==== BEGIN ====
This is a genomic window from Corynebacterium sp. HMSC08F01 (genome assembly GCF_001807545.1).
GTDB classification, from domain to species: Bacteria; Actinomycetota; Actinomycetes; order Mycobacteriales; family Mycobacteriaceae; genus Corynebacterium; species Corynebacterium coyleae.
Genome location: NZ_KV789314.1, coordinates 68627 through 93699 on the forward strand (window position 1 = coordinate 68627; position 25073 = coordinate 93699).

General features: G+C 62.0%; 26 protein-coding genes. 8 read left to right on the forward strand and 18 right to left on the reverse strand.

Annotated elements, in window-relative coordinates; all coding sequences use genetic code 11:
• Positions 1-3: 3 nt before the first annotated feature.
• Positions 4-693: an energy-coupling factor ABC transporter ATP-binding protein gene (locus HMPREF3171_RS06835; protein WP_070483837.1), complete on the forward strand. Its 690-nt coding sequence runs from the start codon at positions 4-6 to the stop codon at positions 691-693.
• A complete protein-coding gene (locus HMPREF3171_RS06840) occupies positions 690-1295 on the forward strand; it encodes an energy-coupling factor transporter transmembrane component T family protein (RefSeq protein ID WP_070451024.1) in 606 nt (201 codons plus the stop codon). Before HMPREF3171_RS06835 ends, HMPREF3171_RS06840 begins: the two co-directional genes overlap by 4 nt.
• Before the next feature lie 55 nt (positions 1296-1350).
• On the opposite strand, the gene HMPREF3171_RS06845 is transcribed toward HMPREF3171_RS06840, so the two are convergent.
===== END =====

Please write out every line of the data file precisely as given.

This is a genomic window from Corynebacterium sp. HMSC08F01 (genome assembly GCF_001807545.1).
GTDB classification, from domain to species: Bacteria; Actinomycetota; Actinomycetes; order Mycobacteriales; family Mycobacteriaceae; genus Corynebacterium; species Corynebacterium coyleae.
Genome location: NZ_KV789314.1, coordinates 68627 through 93699 on the forward strand (window position 1 = coordinate 68627; position 25073 = coordinate 93699).

General features: G+C 62.0%; 26 protein-coding genes. 8 read left to right on the forward strand and 18 right to left on the reverse strand.

Annotated elements, in window-relative coordinates; all coding sequences use genetic code 11:
• Positions 1-3: 3 nt before the first annotated feature.
• Positions 4-693: an energy-coupling factor ABC transporter ATP-binding protein gene (locus HMPREF3171_RS06835; protein WP_070483837.1), complete on the forward strand. Its 690-nt coding sequence runs from the start codon at positions 4-6 to the stop codon at positions 691-693.
• A complete protein-coding gene (locus HMPREF3171_RS06840) occupies positions 690-1295 on the forward strand; it encodes an energy-coupling factor transporter transmembrane component T family protein (RefSeq protein ID WP_070451024.1) in 606 nt (201 codons plus the stop codon). Before HMPREF3171_RS06835 ends, HMPREF3171_RS06840 begins: the two co-directional genes overlap by 4 nt.
• Before the next feature lie 55 nt (positions 1296-1350).
• On the opposite strand, the gene HMPREF3171_RS06845 is transcribed toward HMPREF3171_RS06840, so the two are convergent.